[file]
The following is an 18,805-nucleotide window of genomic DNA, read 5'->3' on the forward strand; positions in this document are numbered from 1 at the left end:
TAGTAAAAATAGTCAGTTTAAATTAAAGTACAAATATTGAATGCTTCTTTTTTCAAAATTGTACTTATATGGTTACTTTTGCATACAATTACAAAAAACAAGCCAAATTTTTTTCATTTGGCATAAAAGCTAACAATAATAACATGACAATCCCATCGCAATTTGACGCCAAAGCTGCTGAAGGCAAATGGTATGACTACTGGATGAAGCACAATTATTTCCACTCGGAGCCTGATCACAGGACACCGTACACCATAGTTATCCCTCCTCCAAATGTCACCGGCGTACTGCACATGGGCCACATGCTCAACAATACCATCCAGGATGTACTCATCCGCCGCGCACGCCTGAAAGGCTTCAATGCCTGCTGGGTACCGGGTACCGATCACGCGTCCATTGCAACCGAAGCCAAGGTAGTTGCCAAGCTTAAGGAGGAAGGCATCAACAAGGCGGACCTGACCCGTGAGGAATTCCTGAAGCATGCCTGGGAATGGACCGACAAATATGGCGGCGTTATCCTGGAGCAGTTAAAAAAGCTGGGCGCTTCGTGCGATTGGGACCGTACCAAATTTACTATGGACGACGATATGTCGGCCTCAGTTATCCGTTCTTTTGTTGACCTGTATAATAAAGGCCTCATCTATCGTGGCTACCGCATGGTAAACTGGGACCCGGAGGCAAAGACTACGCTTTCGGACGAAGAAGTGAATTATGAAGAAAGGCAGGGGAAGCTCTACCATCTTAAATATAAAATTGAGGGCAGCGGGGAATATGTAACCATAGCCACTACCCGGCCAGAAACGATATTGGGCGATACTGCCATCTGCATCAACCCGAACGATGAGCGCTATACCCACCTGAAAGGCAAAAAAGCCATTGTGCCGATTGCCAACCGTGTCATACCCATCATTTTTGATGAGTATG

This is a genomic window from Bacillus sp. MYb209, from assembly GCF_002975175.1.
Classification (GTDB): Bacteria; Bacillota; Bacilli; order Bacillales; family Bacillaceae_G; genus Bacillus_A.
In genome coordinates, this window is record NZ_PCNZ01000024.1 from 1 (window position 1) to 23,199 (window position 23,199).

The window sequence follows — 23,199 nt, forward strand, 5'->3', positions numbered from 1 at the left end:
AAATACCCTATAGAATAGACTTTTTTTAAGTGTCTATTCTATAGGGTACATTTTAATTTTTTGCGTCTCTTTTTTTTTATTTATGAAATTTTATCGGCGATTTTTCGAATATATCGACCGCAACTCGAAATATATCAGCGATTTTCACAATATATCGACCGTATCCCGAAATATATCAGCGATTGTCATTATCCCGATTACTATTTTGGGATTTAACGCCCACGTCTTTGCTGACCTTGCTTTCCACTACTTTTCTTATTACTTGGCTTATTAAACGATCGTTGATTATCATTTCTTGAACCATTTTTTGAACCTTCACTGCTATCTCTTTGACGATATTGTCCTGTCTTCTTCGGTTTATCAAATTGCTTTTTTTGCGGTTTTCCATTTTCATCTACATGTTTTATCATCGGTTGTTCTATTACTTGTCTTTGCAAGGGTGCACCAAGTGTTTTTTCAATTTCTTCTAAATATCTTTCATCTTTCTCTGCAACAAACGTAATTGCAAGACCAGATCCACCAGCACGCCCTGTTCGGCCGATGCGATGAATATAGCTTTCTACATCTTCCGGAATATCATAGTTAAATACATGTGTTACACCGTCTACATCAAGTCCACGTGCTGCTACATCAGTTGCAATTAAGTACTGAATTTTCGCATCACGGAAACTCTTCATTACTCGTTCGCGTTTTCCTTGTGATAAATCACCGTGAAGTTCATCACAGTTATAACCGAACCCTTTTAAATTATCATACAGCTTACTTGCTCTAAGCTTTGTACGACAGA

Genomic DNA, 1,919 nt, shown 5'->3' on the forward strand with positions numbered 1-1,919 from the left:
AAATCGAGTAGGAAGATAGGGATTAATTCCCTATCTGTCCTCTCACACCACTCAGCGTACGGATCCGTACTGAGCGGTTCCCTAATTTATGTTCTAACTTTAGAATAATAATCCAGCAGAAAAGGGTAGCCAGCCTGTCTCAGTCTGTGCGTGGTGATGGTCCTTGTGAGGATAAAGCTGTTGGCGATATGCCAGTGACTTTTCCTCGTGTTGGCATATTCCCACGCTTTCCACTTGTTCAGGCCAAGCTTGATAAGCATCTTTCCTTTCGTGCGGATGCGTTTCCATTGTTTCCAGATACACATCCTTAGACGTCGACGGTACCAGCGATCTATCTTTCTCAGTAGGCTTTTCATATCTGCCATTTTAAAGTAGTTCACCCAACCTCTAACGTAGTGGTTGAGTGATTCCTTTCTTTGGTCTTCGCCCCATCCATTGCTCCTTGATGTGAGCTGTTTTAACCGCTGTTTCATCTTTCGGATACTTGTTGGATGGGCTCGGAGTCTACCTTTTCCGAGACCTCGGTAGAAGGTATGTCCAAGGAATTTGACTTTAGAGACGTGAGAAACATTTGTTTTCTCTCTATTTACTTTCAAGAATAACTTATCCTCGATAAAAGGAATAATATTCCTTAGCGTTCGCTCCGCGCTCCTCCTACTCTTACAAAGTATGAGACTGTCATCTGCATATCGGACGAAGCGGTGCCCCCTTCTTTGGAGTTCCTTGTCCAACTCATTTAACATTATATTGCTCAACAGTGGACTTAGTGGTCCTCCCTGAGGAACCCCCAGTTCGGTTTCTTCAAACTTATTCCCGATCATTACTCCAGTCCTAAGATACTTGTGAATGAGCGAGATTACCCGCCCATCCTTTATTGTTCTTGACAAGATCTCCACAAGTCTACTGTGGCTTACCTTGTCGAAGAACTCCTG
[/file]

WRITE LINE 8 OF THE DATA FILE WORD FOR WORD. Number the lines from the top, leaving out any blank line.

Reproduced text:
Genomic DNA, 1,919 nt, shown 5'->3' on the forward strand with positions numbered 1-1,919 from the left: